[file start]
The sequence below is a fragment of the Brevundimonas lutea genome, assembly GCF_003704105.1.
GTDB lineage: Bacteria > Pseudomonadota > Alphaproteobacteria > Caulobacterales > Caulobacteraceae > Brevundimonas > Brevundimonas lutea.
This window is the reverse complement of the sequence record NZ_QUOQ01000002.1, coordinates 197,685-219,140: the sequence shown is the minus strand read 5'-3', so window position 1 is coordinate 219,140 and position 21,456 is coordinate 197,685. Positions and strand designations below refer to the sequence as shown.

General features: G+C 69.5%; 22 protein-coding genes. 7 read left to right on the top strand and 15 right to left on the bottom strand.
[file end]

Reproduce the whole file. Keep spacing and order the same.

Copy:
The sequence below is a fragment of the Brevundimonas lutea genome, assembly GCF_003704105.1.
GTDB lineage: Bacteria > Pseudomonadota > Alphaproteobacteria > Caulobacterales > Caulobacteraceae > Brevundimonas > Brevundimonas lutea.
This window is the reverse complement of the sequence record NZ_QUOQ01000002.1, coordinates 197,685-219,140: the sequence shown is the minus strand read 5'-3', so window position 1 is coordinate 219,140 and position 21,456 is coordinate 197,685. Positions and strand designations below refer to the sequence as shown.

General features: G+C 69.5%; 22 protein-coding genes. 7 read left to right on the top strand and 15 right to left on the bottom strand.